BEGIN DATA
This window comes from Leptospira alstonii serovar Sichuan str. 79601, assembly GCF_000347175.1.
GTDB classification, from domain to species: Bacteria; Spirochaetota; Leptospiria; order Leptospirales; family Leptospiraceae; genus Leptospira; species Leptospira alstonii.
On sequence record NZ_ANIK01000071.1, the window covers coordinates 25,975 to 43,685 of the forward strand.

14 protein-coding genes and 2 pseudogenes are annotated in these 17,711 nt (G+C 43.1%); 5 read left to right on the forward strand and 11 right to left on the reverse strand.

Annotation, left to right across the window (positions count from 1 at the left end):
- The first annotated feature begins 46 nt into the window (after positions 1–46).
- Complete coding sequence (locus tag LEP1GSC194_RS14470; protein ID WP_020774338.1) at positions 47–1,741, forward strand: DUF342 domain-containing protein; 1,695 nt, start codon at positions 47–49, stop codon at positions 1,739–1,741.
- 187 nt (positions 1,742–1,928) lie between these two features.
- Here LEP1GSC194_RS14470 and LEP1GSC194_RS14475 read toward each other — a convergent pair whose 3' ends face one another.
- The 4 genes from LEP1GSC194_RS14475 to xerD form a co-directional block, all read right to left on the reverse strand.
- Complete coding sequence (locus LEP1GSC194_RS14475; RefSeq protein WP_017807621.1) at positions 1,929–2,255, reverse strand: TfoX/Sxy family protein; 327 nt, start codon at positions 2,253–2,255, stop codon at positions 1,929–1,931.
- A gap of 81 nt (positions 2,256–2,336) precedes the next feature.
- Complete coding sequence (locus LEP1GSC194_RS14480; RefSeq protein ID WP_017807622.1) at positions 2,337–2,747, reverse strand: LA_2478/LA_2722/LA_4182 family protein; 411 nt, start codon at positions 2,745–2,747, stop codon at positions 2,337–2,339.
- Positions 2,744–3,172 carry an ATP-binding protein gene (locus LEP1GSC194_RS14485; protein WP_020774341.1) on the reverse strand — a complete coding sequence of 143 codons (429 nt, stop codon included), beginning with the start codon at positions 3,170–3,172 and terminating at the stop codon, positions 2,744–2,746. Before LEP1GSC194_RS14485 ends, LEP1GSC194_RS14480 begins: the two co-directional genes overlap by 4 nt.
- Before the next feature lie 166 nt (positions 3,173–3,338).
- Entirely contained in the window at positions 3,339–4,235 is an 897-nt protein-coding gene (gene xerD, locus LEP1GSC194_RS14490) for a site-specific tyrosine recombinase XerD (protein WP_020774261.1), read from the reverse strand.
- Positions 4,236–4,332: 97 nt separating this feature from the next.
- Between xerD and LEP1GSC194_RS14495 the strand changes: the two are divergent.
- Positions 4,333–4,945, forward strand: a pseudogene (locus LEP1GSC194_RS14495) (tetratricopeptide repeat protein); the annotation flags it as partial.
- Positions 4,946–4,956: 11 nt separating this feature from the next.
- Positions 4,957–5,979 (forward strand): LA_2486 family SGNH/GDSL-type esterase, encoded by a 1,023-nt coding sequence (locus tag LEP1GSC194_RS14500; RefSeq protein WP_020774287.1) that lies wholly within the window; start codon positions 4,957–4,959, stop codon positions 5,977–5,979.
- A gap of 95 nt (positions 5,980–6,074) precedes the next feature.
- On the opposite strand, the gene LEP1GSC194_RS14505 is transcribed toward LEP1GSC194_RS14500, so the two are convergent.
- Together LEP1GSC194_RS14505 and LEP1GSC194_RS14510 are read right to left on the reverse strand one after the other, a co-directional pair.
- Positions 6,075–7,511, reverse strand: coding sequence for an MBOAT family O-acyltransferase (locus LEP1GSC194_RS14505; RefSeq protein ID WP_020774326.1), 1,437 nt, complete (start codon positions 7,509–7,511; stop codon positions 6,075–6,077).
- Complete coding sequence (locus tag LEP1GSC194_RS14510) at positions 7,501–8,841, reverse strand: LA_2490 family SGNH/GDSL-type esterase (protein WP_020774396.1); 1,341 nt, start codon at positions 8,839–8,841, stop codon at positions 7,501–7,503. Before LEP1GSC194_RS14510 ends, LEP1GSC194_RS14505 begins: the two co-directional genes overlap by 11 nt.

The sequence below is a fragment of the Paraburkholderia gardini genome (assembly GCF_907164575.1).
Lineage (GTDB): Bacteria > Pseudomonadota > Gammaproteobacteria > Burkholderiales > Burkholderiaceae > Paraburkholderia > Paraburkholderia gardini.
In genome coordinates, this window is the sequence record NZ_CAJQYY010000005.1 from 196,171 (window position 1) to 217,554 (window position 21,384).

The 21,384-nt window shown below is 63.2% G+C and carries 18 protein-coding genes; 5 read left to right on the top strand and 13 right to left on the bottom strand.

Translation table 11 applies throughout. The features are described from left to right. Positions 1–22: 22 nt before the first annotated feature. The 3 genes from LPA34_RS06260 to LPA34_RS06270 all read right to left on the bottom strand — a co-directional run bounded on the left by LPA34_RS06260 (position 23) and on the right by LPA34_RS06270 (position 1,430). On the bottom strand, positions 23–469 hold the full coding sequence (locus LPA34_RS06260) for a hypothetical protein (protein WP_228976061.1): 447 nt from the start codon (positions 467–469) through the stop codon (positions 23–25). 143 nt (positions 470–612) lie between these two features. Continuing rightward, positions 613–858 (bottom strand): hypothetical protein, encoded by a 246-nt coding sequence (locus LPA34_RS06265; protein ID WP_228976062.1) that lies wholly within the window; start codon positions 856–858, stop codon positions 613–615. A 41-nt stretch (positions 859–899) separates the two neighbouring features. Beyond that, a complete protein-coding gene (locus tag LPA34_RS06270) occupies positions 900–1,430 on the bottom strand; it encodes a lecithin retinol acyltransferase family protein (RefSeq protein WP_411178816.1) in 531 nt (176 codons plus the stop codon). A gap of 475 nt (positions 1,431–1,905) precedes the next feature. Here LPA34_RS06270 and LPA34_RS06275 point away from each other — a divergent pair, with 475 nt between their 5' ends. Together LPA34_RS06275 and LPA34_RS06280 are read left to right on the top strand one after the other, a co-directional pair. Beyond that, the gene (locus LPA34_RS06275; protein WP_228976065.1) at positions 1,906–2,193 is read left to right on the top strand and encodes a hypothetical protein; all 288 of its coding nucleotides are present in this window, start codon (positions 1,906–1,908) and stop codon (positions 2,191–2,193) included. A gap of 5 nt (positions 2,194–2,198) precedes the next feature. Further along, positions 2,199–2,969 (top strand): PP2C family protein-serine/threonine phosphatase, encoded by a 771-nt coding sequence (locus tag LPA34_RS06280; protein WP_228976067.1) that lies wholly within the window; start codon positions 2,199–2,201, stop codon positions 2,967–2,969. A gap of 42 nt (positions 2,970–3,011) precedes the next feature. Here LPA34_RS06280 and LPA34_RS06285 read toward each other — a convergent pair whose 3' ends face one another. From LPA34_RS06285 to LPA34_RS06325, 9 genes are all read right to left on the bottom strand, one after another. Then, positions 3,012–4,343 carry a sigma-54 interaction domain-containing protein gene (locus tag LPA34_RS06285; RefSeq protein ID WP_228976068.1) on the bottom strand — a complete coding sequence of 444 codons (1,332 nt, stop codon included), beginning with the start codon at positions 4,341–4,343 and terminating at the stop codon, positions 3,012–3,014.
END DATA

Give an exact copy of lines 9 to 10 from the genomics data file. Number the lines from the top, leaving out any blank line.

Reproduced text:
- Here LEP1GSC194_RS14470 and LEP1GSC194_RS14475 read toward each other — a convergent pair whose 3' ends face one another.
- The 4 genes from LEP1GSC194_RS14475 to xerD form a co-directional block, all read right to left on the reverse strand.